City Paper is not for tourists
Poor Hubert Humphrey. The history of the space meant to honor him—the 900 block of G Street NW—actually unfolded a lot like the liberal icon’s beloved Great Society. It opened, in 1978, amid great hope: By closing off a downtown street, the District was embracing the then-trendy idea that pedestrian plazas would improve communities. Alas, Humphrey Plaza quickly became a spot for panhandlers to hang out and lunch-hour strollers to avoid. In 1999, as the prevailing winds of urban design shifted, G Street was re-opened in the name of economic dynamism. Today, the thoroughfare helps ferry customers to dynamic spots like the nearby Chinatown Fuddruckers.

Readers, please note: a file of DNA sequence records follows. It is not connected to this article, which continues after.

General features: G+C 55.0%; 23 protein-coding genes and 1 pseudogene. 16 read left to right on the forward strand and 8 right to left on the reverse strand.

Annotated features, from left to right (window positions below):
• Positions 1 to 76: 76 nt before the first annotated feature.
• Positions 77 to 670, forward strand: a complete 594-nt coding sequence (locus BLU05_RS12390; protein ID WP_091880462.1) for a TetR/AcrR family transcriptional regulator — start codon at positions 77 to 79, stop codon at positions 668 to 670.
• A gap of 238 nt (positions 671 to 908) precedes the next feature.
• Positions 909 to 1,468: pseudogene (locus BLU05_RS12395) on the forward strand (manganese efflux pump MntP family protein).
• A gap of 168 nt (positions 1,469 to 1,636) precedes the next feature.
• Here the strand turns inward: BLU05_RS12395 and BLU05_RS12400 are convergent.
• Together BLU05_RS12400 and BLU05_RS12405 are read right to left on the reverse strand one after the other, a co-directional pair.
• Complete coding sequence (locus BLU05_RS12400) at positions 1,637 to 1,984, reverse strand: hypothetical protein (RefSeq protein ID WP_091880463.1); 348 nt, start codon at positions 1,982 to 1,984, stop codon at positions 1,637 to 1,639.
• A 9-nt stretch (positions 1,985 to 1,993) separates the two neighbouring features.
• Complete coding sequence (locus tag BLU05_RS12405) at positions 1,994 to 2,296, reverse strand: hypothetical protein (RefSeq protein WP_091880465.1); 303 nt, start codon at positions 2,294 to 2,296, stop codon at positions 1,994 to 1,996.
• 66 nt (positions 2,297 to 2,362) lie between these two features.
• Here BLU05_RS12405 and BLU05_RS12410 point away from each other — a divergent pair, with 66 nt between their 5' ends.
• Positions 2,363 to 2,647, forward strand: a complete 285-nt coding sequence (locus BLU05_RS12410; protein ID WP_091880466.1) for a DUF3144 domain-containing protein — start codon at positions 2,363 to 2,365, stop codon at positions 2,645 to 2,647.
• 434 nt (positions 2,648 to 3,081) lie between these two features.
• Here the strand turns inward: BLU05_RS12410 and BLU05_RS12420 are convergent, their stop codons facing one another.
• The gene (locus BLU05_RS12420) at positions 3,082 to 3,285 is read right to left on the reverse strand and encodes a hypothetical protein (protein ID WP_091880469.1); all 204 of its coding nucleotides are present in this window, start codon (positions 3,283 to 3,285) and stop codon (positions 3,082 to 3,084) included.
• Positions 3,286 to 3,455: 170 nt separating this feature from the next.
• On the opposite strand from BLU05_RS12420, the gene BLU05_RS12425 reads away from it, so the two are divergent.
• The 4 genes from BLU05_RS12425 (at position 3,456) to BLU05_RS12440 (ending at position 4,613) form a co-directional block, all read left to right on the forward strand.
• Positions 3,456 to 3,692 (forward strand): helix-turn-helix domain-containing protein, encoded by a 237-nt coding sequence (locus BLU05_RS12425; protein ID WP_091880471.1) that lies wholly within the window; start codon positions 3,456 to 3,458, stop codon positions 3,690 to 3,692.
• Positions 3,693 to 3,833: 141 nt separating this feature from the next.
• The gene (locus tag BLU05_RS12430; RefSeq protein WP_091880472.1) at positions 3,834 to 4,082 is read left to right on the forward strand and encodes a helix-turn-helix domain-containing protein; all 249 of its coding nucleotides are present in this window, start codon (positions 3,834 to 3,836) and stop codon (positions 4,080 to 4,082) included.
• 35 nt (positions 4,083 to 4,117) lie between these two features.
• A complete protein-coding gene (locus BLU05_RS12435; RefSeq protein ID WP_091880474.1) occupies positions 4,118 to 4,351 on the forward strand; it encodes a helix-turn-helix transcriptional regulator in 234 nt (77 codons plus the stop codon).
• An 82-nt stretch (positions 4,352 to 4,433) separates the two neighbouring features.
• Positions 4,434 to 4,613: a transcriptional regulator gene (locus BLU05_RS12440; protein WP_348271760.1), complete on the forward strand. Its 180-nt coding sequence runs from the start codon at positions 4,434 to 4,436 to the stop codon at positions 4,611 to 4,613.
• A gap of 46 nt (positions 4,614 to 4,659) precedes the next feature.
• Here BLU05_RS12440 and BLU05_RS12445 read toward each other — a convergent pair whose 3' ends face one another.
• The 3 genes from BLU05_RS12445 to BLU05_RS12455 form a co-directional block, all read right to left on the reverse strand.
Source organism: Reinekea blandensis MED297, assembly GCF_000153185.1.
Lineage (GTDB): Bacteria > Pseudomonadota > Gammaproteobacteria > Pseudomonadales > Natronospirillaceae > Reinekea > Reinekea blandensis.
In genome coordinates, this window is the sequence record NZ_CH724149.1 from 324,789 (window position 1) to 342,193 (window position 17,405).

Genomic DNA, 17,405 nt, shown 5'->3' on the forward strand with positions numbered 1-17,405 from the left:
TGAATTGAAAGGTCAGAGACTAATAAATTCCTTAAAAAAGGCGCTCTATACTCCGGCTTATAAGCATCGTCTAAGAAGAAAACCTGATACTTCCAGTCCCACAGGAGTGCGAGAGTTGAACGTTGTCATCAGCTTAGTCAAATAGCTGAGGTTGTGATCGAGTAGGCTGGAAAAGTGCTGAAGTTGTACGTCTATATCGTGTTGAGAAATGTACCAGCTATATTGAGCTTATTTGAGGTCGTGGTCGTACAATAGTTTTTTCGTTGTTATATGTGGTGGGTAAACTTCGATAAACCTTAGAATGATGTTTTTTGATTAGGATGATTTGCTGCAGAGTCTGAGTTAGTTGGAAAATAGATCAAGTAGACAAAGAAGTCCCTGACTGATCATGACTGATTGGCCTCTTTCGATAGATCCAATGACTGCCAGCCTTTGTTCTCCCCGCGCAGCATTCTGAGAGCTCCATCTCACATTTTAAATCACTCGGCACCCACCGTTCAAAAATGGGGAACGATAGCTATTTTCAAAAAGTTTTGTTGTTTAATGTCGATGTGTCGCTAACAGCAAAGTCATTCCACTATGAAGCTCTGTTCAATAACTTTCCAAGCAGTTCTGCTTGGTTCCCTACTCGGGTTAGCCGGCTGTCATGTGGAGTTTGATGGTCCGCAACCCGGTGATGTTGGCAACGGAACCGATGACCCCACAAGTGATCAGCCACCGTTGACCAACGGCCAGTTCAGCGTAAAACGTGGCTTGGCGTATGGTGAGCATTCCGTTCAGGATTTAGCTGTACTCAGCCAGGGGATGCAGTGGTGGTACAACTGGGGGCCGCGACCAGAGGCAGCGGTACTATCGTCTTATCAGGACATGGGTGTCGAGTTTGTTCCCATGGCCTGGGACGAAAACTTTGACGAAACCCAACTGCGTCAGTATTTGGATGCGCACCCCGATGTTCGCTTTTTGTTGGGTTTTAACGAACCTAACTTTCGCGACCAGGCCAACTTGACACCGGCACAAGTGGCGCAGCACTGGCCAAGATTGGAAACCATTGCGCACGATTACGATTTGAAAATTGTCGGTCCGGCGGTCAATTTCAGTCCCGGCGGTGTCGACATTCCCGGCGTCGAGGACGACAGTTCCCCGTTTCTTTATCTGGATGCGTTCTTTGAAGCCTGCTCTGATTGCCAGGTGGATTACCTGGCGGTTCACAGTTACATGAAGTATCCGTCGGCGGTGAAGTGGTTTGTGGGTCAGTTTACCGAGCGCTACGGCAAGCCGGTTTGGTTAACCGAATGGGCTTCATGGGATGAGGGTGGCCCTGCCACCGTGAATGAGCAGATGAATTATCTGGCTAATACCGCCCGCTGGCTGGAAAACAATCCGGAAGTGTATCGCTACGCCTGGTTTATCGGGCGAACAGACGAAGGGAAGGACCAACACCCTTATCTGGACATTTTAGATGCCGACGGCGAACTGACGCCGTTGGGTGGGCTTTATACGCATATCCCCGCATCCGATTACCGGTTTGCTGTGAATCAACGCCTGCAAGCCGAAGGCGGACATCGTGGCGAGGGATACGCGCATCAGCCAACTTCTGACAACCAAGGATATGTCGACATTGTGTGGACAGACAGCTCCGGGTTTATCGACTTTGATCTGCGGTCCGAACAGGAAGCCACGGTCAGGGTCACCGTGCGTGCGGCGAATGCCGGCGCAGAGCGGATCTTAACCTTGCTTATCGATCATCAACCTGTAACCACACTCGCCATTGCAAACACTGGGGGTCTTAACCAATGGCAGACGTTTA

Back when Humphrey’s name was banished from the plaza, a local political hopeful told City Paper the next step was to find another plaza and rename it. That hasn’t happened.